Auctions Skyrocket on Back of Nation’s Property Boom

The number of auctions held in Brisbane has tripled and Canberra has overtaken Melbourne as the auction capital as demand continues to transform the market.

Across the country, auctions have resulted in higher selling prices in the past year with the volume doubling overall over the past decade, according to research by Domain.

The report showed there was a significant upswing in auction numbers during 2021, particularly in the emerging auction markets of Canberra, Adelaide and Brisbane.

Houses sold at higher prices during the weekend than other days across all markets except Sydney, where midweek auctions were more successful, although nationally units sold better during the week.

Median price by sale method, 2021

Sold by auction House auction House private treaty Unit auction Unit private treaty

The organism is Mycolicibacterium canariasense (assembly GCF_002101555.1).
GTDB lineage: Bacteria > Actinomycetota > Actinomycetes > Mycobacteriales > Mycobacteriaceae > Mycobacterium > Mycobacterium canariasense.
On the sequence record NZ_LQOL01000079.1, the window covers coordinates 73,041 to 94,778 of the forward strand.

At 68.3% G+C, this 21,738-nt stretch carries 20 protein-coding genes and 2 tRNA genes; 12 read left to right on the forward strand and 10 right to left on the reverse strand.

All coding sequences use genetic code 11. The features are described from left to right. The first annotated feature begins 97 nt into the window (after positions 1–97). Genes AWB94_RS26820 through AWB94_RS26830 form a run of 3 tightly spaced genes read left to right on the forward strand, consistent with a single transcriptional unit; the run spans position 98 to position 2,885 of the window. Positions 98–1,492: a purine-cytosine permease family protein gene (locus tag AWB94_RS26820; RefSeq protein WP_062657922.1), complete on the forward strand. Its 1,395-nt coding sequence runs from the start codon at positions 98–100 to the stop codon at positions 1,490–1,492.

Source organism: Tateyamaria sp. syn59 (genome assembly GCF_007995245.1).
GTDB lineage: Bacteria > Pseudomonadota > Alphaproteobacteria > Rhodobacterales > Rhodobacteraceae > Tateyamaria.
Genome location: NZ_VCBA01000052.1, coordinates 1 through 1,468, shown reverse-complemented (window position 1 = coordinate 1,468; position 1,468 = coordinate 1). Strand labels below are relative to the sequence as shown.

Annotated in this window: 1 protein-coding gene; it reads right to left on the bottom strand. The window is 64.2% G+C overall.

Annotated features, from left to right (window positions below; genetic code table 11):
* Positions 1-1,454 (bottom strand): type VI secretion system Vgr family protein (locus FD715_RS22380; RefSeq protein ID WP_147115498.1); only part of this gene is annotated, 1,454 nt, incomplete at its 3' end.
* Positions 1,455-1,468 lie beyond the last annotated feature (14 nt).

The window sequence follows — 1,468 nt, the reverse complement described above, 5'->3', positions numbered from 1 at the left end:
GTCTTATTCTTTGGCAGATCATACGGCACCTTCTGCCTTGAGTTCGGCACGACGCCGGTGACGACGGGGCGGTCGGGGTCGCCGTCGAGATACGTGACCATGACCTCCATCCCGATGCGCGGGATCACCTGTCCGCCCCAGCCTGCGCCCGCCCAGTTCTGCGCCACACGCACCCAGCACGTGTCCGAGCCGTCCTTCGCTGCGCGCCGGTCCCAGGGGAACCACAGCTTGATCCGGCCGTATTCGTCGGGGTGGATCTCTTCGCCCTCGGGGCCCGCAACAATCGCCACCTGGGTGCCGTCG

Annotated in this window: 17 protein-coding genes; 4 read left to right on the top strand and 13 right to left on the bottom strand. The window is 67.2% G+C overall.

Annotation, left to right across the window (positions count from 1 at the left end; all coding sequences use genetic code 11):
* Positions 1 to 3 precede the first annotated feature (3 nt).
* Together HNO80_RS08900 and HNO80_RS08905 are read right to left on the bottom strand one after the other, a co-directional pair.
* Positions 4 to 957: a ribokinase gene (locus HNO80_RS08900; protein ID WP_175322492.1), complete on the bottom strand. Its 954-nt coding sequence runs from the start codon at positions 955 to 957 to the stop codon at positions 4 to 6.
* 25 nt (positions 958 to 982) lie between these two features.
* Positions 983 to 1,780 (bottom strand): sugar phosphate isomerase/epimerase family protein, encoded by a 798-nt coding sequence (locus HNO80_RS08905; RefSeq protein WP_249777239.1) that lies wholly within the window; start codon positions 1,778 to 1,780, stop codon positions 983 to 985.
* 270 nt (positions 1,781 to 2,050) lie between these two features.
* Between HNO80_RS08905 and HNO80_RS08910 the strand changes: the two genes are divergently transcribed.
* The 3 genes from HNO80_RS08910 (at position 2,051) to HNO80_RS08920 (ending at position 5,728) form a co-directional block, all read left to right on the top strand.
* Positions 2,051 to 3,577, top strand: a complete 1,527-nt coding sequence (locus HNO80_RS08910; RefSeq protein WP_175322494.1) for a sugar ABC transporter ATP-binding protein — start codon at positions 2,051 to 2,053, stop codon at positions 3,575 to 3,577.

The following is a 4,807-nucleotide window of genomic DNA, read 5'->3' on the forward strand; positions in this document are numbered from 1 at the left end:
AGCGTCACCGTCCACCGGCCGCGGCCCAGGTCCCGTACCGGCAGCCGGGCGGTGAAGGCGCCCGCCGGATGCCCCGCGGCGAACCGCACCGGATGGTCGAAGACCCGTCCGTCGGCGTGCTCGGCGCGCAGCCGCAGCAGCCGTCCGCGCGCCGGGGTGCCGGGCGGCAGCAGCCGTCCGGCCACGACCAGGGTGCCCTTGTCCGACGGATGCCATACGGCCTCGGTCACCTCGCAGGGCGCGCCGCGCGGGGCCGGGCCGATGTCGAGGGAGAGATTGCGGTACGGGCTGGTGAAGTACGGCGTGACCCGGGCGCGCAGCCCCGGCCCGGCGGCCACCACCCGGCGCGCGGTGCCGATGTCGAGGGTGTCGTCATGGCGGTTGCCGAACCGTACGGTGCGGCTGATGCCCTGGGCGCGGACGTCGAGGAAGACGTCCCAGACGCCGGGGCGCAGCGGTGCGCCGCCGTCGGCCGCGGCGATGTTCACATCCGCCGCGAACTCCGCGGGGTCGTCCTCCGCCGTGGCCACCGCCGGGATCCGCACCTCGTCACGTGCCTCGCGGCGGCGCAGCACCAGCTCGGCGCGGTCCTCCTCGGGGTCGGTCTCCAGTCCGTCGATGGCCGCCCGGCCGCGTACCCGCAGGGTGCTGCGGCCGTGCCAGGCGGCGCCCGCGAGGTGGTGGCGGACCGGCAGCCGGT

Sydney 24% $1.79m $1.1m $1.07m $760k
Melbourne 25.8% $1.14m $812k $720k $575k
Brisbane 6.4% $1.04m $622k $586k $440k
Adelaide 15.6% $759k $540k $523k $369k
Canberra 27.6% $1m $840k $670k $528k
Perth $930k $517k $368k
Hobart $630k $541k
Darwin $678k $575k $370

^Source: Domain In-focus Auctions report
During 2021 every capital city achieved a higher median price at auction compared to private treaty.

In particular, Brisbane had a price differential of 66 per cent for houses and 42 per cent for units, followed by Sydney with 63 per cent for houses and 41 per cent for units.

Domain chief of research and economics Nicola Powell said we could expect to see a growing number of auctions in the coming years.

“And this trend is not isolated to just one city, we’re seeing it across Australia and spreading from the higher-priced suburbs into the middle and outer suburbs,” she said.

“Buyers and sellers are embracing the transparency and efficiency that auctions can often provide, and the fact that all cities have a higher median price at auction compared to private treaty.”


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